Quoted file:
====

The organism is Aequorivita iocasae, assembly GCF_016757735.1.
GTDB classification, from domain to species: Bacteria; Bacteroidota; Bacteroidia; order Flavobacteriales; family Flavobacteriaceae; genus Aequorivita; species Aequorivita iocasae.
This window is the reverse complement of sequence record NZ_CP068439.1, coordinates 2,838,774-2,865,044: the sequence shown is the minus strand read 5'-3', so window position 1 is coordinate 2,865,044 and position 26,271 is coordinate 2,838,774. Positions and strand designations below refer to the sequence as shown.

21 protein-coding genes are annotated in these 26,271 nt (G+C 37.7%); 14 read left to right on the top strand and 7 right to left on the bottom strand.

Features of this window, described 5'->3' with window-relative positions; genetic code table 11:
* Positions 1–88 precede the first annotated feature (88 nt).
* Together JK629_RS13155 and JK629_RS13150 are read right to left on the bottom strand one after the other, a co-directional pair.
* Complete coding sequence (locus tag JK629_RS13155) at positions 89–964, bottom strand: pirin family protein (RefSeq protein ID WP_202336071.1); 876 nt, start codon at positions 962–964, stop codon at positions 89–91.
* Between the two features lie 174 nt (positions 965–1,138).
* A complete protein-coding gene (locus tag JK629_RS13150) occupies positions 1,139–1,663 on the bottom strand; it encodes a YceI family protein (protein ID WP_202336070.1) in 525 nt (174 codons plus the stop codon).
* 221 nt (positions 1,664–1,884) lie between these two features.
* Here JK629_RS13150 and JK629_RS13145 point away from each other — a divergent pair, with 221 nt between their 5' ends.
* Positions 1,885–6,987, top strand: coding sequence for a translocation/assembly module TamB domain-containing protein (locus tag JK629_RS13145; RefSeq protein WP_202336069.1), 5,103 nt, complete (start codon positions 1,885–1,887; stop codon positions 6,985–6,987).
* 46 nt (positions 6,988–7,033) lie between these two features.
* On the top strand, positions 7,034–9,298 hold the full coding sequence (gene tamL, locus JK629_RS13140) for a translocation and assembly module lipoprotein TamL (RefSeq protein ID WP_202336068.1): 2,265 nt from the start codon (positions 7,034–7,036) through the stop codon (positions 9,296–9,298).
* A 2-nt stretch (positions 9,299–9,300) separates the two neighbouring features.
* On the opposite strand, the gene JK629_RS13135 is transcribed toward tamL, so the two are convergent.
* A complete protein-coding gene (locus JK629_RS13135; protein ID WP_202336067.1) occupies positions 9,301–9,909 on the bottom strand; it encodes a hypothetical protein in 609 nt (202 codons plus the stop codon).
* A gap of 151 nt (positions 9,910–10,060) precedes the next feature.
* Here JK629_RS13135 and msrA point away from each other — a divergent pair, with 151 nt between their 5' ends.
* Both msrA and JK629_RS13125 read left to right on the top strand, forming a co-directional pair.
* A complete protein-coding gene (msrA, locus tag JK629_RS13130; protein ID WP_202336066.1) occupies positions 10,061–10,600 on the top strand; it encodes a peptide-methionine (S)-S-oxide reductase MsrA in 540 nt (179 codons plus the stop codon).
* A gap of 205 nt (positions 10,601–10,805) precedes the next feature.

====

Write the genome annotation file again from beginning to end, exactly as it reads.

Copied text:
The organism is Aequorivita iocasae, assembly GCF_016757735.1.
GTDB classification, from domain to species: Bacteria; Bacteroidota; Bacteroidia; order Flavobacteriales; family Flavobacteriaceae; genus Aequorivita; species Aequorivita iocasae.
This window is the reverse complement of sequence record NZ_CP068439.1, coordinates 2,838,774-2,865,044: the sequence shown is the minus strand read 5'-3', so window position 1 is coordinate 2,865,044 and position 26,271 is coordinate 2,838,774. Positions and strand designations below refer to the sequence as shown.

21 protein-coding genes are annotated in these 26,271 nt (G+C 37.7%); 14 read left to right on the top strand and 7 right to left on the bottom strand.

Features of this window, described 5'->3' with window-relative positions; genetic code table 11:
* Positions 1–88 precede the first annotated feature (88 nt).
* Together JK629_RS13155 and JK629_RS13150 are read right to left on the bottom strand one after the other, a co-directional pair.
* Complete coding sequence (locus tag JK629_RS13155) at positions 89–964, bottom strand: pirin family protein (RefSeq protein ID WP_202336071.1); 876 nt, start codon at positions 962–964, stop codon at positions 89–91.
* Between the two features lie 174 nt (positions 965–1,138).
* A complete protein-coding gene (locus tag JK629_RS13150) occupies positions 1,139–1,663 on the bottom strand; it encodes a YceI family protein (protein ID WP_202336070.1) in 525 nt (174 codons plus the stop codon).
* 221 nt (positions 1,664–1,884) lie between these two features.
* Here JK629_RS13150 and JK629_RS13145 point away from each other — a divergent pair, with 221 nt between their 5' ends.
* Positions 1,885–6,987, top strand: coding sequence for a translocation/assembly module TamB domain-containing protein (locus tag JK629_RS13145; RefSeq protein WP_202336069.1), 5,103 nt, complete (start codon positions 1,885–1,887; stop codon positions 6,985–6,987).
* 46 nt (positions 6,988–7,033) lie between these two features.
* On the top strand, positions 7,034–9,298 hold the full coding sequence (gene tamL, locus JK629_RS13140) for a translocation and assembly module lipoprotein TamL (RefSeq protein ID WP_202336068.1): 2,265 nt from the start codon (positions 7,034–7,036) through the stop codon (positions 9,296–9,298).
* A 2-nt stretch (positions 9,299–9,300) separates the two neighbouring features.
* On the opposite strand, the gene JK629_RS13135 is transcribed toward tamL, so the two are convergent.
* A complete protein-coding gene (locus JK629_RS13135; protein ID WP_202336067.1) occupies positions 9,301–9,909 on the bottom strand; it encodes a hypothetical protein in 609 nt (202 codons plus the stop codon).
* A gap of 151 nt (positions 9,910–10,060) precedes the next feature.
* Here JK629_RS13135 and msrA point away from each other — a divergent pair, with 151 nt between their 5' ends.
* Both msrA and JK629_RS13125 read left to right on the top strand, forming a co-directional pair.
* A complete protein-coding gene (msrA, locus tag JK629_RS13130; protein ID WP_202336066.1) occupies positions 10,061–10,600 on the top strand; it encodes a peptide-methionine (S)-S-oxide reductase MsrA in 540 nt (179 codons plus the stop codon).
* A gap of 205 nt (positions 10,601–10,805) precedes the next feature.